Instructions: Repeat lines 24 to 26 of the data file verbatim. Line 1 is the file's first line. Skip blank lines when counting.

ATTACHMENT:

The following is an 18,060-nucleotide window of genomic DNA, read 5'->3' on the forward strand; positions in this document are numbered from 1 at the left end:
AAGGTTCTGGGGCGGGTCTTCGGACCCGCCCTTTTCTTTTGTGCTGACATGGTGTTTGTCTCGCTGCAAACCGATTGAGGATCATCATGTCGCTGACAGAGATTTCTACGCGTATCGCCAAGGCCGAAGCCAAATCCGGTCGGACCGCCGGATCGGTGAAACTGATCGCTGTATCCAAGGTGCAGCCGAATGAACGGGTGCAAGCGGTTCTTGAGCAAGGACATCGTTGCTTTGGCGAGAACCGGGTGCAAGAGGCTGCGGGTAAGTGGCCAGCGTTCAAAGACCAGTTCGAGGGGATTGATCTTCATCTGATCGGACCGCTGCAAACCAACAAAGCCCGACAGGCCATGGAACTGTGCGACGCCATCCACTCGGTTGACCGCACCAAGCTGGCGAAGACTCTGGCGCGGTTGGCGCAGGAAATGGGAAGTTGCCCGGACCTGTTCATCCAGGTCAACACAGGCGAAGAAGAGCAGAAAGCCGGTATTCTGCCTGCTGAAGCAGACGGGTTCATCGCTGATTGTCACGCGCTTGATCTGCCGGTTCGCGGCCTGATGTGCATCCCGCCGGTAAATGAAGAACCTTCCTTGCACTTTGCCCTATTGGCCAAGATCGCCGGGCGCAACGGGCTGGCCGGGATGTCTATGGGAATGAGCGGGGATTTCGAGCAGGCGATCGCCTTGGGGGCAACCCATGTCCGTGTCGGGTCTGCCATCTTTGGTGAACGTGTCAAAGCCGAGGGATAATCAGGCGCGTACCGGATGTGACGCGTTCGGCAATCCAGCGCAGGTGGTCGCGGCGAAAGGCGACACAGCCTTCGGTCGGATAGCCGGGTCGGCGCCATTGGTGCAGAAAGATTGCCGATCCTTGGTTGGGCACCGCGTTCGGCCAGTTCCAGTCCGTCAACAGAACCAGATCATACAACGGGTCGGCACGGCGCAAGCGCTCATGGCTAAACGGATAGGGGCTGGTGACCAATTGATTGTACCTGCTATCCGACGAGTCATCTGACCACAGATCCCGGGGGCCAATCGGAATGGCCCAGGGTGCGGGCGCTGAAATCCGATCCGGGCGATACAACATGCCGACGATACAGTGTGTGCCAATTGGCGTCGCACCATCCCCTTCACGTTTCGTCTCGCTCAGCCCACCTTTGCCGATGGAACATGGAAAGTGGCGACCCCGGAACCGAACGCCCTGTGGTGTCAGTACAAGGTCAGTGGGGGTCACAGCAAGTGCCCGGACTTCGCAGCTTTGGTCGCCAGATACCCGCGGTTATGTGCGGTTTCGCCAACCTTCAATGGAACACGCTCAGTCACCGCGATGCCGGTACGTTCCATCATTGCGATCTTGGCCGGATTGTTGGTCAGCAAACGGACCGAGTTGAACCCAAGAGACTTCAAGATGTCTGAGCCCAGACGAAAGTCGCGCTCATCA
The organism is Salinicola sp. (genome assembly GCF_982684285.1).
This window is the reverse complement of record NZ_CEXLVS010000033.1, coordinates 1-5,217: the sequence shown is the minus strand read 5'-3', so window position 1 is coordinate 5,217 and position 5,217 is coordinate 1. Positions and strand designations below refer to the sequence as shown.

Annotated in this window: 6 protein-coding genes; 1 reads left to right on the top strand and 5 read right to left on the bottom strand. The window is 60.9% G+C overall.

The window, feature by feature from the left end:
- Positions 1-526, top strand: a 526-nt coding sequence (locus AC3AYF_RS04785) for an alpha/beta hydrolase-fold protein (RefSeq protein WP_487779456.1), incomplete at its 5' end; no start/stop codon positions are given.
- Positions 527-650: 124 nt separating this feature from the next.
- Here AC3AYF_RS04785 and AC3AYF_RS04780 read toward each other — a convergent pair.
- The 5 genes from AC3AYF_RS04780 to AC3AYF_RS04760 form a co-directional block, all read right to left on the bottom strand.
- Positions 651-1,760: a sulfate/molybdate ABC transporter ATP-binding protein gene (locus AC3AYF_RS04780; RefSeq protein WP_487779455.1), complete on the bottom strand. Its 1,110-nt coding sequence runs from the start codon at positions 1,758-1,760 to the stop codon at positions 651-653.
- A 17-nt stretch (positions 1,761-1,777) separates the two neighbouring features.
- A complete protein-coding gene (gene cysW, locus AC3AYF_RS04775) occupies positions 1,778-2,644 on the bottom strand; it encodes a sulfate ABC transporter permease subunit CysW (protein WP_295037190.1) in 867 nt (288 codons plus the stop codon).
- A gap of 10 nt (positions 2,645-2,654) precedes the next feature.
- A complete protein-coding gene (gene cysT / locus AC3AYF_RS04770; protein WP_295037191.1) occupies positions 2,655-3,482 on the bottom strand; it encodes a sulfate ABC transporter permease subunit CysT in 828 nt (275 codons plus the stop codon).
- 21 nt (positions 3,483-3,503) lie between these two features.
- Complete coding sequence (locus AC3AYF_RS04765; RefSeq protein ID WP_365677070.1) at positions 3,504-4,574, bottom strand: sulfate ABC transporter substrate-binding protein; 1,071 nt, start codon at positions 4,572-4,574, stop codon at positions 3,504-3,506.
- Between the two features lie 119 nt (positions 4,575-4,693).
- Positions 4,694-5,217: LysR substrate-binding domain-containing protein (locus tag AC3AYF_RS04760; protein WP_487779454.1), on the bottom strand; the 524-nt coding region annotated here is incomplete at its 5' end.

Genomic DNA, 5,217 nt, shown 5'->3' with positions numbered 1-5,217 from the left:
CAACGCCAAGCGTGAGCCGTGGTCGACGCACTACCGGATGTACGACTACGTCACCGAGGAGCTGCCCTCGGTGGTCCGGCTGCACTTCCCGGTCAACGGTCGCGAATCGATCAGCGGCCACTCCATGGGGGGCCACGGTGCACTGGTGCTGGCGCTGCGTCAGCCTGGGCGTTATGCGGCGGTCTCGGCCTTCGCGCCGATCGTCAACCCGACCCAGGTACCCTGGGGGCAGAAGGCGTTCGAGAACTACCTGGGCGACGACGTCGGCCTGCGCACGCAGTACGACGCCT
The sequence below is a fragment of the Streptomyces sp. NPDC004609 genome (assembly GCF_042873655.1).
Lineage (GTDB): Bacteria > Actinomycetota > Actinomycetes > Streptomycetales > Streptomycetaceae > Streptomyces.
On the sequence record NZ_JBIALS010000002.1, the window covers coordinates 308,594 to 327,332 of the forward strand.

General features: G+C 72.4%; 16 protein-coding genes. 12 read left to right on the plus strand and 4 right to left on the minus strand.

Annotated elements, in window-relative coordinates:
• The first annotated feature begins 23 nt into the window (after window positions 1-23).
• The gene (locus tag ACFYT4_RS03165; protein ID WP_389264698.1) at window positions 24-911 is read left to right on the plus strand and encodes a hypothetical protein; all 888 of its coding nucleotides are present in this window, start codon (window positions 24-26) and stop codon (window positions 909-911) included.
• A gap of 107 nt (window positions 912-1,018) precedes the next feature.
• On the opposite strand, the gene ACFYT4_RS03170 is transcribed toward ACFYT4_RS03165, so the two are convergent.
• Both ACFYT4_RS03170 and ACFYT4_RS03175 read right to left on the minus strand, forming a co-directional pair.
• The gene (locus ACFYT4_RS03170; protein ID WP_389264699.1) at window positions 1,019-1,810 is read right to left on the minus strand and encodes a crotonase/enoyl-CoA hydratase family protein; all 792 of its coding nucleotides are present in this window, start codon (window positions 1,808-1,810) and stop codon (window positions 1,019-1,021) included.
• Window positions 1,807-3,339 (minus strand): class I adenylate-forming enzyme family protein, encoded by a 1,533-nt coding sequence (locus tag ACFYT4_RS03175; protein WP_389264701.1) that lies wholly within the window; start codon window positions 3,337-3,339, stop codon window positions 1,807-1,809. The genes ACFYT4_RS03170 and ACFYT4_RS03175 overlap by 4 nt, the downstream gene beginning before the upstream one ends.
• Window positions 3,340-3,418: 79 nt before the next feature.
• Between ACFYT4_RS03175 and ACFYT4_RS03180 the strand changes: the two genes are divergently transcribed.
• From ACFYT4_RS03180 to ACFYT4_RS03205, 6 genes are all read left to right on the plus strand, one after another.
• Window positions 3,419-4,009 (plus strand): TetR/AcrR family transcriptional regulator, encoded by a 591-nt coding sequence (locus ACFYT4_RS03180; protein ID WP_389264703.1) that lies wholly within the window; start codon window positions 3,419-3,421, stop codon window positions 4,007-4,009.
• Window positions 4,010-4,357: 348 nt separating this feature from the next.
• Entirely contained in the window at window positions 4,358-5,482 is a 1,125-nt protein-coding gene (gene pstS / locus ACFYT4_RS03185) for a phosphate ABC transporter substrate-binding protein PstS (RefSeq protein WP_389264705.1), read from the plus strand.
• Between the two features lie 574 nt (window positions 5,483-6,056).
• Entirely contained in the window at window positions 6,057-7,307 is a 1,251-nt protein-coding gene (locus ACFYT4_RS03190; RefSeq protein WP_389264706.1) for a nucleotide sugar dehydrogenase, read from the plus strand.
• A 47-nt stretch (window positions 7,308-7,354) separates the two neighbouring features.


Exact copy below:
On the sequence record NZ_JBIALS010000002.1, the window covers coordinates 308,594 to 327,332 of the forward strand.

General features: G+C 72.4%; 16 protein-coding genes. 12 read left to right on the plus strand and 4 right to left on the minus strand.

Annotated elements, in window-relative coordinates: